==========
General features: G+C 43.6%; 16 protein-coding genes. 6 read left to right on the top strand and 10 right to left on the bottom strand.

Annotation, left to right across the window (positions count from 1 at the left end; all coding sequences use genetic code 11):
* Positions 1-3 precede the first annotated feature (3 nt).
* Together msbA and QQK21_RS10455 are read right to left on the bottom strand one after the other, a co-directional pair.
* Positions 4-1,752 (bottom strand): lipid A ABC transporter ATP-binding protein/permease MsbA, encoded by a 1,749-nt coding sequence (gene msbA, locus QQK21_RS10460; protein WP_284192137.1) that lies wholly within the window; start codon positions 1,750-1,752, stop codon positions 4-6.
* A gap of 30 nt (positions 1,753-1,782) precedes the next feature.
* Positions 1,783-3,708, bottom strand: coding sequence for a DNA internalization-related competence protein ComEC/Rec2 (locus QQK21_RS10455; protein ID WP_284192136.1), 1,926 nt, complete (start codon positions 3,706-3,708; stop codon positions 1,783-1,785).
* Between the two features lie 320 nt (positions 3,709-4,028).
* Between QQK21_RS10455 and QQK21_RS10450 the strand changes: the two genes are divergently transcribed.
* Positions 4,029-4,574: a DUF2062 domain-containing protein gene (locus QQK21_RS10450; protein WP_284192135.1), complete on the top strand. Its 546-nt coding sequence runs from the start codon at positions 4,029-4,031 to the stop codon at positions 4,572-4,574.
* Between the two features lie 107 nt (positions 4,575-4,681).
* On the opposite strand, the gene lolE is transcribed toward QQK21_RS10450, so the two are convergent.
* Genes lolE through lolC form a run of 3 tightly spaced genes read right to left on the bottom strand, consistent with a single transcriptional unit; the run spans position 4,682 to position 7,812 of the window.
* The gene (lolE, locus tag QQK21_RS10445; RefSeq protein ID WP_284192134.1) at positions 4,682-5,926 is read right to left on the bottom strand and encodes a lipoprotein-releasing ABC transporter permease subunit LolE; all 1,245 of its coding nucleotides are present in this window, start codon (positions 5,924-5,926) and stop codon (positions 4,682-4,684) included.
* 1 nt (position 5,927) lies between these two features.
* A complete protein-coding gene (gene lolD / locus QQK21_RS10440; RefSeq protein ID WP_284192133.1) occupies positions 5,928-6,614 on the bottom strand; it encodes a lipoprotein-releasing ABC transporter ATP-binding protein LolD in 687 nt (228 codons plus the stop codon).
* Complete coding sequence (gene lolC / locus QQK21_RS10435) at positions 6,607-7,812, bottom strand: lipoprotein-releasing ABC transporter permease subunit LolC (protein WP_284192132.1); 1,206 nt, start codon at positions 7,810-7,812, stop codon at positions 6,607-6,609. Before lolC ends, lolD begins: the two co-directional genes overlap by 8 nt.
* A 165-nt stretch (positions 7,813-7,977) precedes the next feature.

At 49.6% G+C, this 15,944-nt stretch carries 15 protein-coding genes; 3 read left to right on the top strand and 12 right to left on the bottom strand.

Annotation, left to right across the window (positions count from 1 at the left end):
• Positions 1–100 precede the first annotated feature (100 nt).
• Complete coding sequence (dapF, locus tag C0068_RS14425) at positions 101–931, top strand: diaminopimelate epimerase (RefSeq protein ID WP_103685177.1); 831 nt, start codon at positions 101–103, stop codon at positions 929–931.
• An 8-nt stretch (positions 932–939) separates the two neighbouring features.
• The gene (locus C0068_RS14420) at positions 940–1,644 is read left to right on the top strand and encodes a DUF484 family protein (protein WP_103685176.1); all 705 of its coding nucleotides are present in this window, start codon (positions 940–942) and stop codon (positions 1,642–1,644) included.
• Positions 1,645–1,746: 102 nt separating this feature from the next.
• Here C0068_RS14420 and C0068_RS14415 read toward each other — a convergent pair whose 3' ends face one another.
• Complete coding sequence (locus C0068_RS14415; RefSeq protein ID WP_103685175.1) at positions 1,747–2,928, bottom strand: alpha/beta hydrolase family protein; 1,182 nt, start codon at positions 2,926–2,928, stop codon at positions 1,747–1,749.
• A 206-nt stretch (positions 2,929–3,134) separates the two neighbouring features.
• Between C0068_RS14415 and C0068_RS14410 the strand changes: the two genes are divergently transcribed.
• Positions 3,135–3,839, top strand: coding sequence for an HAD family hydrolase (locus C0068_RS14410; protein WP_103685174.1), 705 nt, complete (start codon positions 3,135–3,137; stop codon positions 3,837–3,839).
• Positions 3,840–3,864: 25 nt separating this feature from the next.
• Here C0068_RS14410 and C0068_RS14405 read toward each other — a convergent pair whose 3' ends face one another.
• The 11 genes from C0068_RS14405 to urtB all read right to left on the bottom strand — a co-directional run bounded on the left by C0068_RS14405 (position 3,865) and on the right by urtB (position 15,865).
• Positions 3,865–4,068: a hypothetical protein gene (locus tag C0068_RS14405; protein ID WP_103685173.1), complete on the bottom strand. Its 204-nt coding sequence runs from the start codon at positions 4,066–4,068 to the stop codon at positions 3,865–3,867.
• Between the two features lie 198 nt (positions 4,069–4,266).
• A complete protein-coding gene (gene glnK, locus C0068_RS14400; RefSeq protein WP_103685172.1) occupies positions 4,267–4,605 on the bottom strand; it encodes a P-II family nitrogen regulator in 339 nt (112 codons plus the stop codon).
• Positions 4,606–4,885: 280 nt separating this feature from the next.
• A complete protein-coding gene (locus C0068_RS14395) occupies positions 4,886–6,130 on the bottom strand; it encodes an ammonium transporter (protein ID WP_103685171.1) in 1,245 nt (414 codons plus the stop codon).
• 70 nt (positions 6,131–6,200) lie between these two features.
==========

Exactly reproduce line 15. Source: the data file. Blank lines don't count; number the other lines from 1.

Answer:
* 1 nt (position 5,927) lies between these two features.